FATE / Dollar Gets A Lot For His Money / By Using The 1880 Census I Discovered My Chipman Family Came From DELAWARE / Kent Co., DELAWARE Probate Papers
His guide on that occasion was William Mack Chipman, Sheriff of Lauderdale County.
[William Mack Chipman (1889–1977), posing (right) with two escaped convicts who were captured attempting to cross the Mississippi River. William Mack Chipman was the son of Benjamin F. and Anna (Shoemake) Chipman. Click on image to enlarge it.]
My father was told William Chipman (1814-1874) had a brother named Fate Chipman (1820-1898) who was a bachelor and lived around Ripley.
My father made a penciled note on ruled notebook paper as follows:
“Fate Chipman uncle of B.F. Chipman
born 1820, died 1898, born in Arkansas, bachelor.”
Born in 1824, Frederick Chipman was the last child of James and Betsy Chipman. He married Mary Ann Prendergrast on 20 Apr 1853 in Madison County, Tennessee. William H. Davis was a witness on the bond. Davis had earlier married Frederick’s older sister Delilah.
In 1860 Frederick Chipman was living with George and Mary Ann (Jones) Chipman in Lauderdale County, Tennessee.
On 21 Feb 1867 the Madison County court granted Mary Ann (Prendergrast) Chipman a divorce from Frederick Chipman on the grounds that he had deserted her in 1856 and refused to return and live with her.
There was no issue of the marriage.
On 26 Feb 1867 Mary Ann married John R. Woodard in Madison County. By 1880 the couple was living in Lauderdale County.
I have no doubt Frederick Chipman was Fate.
B.F. Chipman is Benjamin F. Chipman (1858–1939), whose middle name may have been “Fate.” Benjamin F. Chipman was the son of William Chipman (1814-1874) and wife Milly Standifer.
I don’t know who told my father about Fate Chipman, but since the notes he made in that section concerned Benjamin F. Chipman, it was probably a descendant of his.
This is oral history, and there’s some truth there: Frederick Chipman had once been married, but he repudiated his wife, and never remarried. He was born in 1824, not 1820; I don’t know when or where he died.
Elsewhere in his notes, my father recorded this tale:
“Ben and Tom moved to Leavenworth, Kansas, owned land, sold it to an Indian named Dollar, then returned to Ripley, Tenn?”
“Ben” is Benjamin F. Chipman. “Tom” is Thomas Jefferson Chipman, another son of William Chipman and Milly Standifer.
It makes sense that Ben Chipman and Tom Chipman tried homesteading in KS; their father William Chipman had mortgaged and lost the family farm. Leavenworth is the county seat of Leavenworth Co., KS, and the city is considered within the Kansas City, MO metropolitan area. A check of records in Leavenworth Co. might corroborate this tale. Since Ben Chipman was born in 1858, the records we’d look for would date from the 1880s or later. I don’t know why Ben and Tom didn’t remain in KS. Unlike west TN, where the main crop was cotton, the principal crops in KS were wheat and corn, a different type of agriculture.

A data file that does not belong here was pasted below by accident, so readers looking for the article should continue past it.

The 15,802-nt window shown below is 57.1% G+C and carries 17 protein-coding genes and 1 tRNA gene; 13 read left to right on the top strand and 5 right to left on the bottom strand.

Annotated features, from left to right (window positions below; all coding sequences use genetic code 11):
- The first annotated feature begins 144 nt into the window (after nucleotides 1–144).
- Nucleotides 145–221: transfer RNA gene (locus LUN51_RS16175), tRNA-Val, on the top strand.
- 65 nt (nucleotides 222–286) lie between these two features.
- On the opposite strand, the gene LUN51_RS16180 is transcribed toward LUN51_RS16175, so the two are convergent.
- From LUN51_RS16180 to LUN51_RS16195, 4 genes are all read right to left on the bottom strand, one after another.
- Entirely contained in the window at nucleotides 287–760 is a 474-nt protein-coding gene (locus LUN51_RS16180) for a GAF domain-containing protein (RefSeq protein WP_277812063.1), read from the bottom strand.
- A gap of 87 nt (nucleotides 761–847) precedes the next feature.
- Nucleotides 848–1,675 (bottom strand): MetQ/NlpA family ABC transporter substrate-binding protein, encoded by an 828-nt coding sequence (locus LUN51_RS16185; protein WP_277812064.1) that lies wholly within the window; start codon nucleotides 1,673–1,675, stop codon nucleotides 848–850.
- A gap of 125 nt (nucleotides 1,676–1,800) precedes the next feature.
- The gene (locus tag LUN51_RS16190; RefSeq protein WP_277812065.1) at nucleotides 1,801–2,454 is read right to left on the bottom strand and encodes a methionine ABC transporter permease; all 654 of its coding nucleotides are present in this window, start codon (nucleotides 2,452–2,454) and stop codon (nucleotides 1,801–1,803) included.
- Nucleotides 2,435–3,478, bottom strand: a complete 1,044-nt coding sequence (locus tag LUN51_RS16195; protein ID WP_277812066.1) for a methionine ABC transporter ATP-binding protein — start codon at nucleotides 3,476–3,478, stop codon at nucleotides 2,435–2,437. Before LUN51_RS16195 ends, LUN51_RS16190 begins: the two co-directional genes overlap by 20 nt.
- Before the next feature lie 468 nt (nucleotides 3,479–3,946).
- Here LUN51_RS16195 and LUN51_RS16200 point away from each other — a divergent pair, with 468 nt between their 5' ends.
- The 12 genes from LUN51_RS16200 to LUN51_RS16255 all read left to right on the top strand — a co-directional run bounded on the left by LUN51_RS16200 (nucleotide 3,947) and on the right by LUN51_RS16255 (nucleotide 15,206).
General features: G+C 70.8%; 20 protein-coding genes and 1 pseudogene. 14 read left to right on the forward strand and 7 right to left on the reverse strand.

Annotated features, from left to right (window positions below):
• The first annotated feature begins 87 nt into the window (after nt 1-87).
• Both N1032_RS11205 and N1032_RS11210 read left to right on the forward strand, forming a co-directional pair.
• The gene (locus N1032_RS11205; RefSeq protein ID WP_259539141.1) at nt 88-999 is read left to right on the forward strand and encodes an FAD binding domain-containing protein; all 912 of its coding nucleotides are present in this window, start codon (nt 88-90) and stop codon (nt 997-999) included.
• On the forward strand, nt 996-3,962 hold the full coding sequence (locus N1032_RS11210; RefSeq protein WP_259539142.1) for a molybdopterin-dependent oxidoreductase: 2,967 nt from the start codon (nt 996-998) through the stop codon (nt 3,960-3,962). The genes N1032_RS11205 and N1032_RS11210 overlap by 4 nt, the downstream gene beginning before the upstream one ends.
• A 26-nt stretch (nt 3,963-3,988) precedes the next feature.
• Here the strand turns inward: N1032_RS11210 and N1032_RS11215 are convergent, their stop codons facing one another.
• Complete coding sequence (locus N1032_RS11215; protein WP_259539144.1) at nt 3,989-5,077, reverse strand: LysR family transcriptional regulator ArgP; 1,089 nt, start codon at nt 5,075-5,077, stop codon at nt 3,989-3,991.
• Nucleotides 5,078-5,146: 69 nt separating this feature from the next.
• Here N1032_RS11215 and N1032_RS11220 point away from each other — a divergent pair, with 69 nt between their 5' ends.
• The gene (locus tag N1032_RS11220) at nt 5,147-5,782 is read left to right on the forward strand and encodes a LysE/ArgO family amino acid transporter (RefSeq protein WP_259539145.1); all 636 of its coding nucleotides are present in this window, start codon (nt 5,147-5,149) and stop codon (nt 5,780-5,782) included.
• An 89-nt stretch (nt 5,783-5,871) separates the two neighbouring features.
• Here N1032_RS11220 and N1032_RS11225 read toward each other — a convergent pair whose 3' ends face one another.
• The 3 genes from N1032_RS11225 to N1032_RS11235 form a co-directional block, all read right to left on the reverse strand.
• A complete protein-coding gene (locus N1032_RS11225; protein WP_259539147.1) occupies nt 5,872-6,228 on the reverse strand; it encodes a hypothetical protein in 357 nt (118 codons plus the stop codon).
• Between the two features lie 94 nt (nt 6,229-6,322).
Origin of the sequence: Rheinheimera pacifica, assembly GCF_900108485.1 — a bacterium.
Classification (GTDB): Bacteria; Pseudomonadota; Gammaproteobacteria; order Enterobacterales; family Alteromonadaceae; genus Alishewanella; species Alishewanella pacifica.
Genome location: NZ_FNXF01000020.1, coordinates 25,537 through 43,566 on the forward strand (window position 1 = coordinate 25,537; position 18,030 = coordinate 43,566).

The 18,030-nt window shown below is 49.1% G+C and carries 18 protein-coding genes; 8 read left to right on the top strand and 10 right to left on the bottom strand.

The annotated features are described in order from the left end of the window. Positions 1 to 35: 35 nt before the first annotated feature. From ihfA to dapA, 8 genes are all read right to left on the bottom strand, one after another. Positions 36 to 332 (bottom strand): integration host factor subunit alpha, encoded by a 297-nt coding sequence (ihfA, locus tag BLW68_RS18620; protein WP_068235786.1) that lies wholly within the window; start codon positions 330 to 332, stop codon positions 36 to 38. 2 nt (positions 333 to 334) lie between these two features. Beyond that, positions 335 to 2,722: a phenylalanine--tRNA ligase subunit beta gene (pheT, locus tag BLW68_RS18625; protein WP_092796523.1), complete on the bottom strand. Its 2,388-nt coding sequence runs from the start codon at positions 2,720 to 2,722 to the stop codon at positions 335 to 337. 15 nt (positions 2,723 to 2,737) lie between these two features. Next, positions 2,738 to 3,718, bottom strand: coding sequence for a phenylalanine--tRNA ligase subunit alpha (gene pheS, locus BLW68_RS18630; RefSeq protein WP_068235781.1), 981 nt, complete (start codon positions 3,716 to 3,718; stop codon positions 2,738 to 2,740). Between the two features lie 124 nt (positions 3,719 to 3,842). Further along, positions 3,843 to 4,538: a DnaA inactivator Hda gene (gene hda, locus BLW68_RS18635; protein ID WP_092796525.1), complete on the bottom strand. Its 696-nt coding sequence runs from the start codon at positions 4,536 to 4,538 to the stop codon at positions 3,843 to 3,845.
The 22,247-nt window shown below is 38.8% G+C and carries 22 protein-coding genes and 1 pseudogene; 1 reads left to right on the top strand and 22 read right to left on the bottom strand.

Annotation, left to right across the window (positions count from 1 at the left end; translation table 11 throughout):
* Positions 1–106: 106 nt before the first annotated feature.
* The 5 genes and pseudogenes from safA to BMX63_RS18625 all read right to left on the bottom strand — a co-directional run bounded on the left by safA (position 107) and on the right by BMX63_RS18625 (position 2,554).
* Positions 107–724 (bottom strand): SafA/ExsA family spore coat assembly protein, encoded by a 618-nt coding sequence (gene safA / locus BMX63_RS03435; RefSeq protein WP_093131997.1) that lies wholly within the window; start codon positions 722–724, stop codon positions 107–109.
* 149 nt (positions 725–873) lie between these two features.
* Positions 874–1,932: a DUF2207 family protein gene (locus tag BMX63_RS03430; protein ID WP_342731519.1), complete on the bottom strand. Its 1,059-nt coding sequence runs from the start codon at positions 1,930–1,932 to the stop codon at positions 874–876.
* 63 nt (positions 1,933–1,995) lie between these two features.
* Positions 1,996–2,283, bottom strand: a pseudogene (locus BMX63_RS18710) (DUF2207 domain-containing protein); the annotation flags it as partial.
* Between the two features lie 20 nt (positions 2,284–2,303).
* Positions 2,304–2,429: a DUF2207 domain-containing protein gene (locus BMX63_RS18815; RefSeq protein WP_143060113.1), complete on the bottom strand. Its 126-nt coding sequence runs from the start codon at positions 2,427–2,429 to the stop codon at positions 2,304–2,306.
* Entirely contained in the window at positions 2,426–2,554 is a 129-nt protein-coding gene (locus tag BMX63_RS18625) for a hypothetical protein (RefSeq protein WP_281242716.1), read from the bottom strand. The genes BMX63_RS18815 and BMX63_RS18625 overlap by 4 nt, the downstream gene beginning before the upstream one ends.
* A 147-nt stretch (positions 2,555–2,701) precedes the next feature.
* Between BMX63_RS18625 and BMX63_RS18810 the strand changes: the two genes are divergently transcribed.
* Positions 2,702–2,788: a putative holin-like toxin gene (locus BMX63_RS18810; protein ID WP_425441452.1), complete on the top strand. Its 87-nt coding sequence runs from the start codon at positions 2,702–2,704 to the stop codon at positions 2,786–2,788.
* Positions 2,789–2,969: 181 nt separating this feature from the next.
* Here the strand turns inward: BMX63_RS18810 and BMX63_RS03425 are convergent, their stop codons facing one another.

James and Betsy Chipman also had three known daughters: Paulina Chipman (never married); Mary Chipman, d. 31 Oct 1871, who married Harrison R. Latham; and Delilah Chipman, of whom I have nothing further beyond what is said above.
Here are two Mayflower descendants in the 1880 Lauderdale Co., TN Federal census (p. 173). James Washington Chipman (top of image) and Thomas Jefferson Chipman (bottom of image) were sons of George and Mary Ann (Jones) Chipman.
The 1880 Federal Census was the first to list the birthplace of parents.
Here they gave their own birthplace as TENNESSEE, George’s birthplace as DELAWARE, and Mary Ann’s as SOUTH CAROLINA. DELAWARE consists of three counties (New Castle, Kent, and Sussex) and is the second smallest state in the United States at 2,489.27 square miles. Chipman families in the antebellum period are found only in Kent and Sussex counties. Since George Chipman was born in 1803, our Chipman family was in DELAWARE in 1803.
James Washington Chipman married on 7 Jan 1879 in Haywood Co., TN, E.C. (Bettie) Pipkins, a granddaughter of Washington Chipman. James Washington Chipman and Bettie Pipkins were first cousins once removed.
Charles Monroe Chipman was a grandson of William Chipman (1814–1874). In a letter dated 1 Feb 1961 to William Gayle Chipman, Charles Monroe Chipman refers to George Chipman (1803–1878) as “my grate uncle,” and therefore a brother of his grandfather. Charles Monroe Chipman also refers to Acton Chipman, a grandson of George Chipman, as his second cousin, meaning they had the same great-grandfather. Please bear in mind Charley Chipman was a very old man when he wrote this letter, and he spelled phonetically. You can sense the loneliness. A transcription of the letter follows.
Feb. 1, 1961
706 Pruitt st
Dear William Chipman